In bankruptcy, there are two big categories of debts:
1. priority debts (government) like student loans and taxes, which generally survive bankruptcy, and
2. everything else, which can be wiped out, or discharged, by the bankruptcy.
I get asked this question over and over, since clients are worried that they dragged their feet for too long before filing bankruptcy. They fear that since there is a state court judgment ordering them to pay their creditors, that the state court judgment will survive anything. Thankfully, they are wrong. That judgment can be listed in the bankruptcy.
That being said, judgments do make things more difficult in bankruptcy. With a judgment, a creditor can start garnishing you up until the day you file. They can attach it to your bank or tax refund. They can even attach it to your house as a judgment lien, and then it is a bear to remove, even in bankruptcy. However, just because a creditor has a judgment against you doesn’t mean you’re stuck. Bankruptcy will still take care of it.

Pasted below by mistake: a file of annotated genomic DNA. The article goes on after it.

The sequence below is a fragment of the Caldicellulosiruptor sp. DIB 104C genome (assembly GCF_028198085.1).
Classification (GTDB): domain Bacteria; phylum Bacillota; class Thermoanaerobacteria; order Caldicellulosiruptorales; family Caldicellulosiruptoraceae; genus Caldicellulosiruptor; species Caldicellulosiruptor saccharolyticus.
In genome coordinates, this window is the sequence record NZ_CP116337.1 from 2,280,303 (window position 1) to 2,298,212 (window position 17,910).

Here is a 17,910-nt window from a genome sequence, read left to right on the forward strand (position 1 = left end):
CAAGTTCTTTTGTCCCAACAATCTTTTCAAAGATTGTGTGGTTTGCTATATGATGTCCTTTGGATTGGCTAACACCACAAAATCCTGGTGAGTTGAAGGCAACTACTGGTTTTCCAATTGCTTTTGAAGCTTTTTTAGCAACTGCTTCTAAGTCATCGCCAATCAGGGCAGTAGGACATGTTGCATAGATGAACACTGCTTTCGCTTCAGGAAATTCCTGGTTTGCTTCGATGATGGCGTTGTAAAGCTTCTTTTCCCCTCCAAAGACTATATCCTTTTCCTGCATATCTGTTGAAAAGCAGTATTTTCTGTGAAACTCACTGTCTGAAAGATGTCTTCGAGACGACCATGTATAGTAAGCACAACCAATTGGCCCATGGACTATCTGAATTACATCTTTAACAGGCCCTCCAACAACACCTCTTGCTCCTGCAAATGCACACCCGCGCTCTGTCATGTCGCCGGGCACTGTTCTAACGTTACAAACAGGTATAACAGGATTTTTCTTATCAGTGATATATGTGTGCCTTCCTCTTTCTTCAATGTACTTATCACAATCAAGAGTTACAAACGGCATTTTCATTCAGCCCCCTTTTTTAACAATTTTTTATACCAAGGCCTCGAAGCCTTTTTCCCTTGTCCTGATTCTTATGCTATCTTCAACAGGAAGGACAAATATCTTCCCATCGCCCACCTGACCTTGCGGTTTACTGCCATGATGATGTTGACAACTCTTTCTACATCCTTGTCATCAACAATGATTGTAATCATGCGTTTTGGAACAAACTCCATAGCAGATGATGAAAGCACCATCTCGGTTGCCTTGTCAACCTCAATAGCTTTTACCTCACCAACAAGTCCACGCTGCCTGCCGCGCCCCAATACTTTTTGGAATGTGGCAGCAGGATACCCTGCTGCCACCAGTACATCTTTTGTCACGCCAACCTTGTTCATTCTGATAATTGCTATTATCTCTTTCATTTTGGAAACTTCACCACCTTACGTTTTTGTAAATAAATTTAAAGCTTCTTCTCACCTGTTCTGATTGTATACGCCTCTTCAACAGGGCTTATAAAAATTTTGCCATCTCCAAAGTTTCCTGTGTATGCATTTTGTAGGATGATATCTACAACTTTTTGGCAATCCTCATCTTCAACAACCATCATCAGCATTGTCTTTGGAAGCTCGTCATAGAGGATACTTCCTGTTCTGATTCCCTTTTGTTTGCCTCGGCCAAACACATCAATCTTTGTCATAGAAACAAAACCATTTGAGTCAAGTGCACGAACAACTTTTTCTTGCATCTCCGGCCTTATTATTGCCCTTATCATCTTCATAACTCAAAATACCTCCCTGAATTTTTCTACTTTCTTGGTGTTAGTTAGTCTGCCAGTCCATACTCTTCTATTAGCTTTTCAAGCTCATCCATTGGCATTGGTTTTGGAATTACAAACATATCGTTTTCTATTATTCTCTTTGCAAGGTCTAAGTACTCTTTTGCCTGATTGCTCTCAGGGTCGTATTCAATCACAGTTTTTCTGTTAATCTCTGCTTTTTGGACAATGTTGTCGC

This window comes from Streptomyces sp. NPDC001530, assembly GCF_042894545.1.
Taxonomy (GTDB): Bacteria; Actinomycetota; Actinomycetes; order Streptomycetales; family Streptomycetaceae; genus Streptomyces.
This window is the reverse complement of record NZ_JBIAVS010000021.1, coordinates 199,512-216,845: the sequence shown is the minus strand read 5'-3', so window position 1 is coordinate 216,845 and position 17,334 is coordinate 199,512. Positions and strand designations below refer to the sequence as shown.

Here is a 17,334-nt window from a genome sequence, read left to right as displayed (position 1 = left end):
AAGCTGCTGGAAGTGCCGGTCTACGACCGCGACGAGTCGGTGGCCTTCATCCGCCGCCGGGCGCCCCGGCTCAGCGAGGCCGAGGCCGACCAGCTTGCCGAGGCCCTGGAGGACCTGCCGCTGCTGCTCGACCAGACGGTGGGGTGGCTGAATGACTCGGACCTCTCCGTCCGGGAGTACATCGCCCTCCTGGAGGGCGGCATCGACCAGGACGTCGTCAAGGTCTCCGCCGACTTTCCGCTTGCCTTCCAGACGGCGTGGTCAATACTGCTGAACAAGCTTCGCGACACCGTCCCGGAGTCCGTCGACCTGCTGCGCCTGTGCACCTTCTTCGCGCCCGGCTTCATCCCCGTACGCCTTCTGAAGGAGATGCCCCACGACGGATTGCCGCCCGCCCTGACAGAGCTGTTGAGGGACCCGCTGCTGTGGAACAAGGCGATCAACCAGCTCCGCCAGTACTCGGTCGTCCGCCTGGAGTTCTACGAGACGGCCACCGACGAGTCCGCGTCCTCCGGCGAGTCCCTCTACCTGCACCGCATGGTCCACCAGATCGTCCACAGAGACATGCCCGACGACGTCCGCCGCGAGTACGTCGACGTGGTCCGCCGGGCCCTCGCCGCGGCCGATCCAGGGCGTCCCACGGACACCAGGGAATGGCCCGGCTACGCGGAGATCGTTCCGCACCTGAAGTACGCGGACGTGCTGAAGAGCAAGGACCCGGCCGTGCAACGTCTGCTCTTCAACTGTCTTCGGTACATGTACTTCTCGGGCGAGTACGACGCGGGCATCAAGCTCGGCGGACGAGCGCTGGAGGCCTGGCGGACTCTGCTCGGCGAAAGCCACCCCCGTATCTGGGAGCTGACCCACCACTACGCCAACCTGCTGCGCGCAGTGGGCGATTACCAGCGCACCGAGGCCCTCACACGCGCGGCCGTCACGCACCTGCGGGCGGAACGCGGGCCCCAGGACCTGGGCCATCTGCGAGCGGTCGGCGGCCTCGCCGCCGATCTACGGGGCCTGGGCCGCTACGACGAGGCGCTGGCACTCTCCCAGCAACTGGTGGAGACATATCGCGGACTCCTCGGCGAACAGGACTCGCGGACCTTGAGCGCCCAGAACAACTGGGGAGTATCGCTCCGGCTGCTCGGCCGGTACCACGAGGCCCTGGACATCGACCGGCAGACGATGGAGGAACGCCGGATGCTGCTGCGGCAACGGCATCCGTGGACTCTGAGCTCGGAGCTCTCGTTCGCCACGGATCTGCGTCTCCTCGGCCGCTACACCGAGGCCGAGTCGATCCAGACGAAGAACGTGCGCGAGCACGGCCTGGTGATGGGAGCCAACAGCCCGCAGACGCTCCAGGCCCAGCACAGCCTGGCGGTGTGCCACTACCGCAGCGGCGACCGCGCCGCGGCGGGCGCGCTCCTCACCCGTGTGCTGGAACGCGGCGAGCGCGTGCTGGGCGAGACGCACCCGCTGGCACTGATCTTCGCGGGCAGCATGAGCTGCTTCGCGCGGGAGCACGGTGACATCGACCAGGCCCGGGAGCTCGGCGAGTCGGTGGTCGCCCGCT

If you do receive a lawsuit, you should contact your attorney right away to figure out how to handle it. If you don’t have an attorney yet, this would be a good time to call one.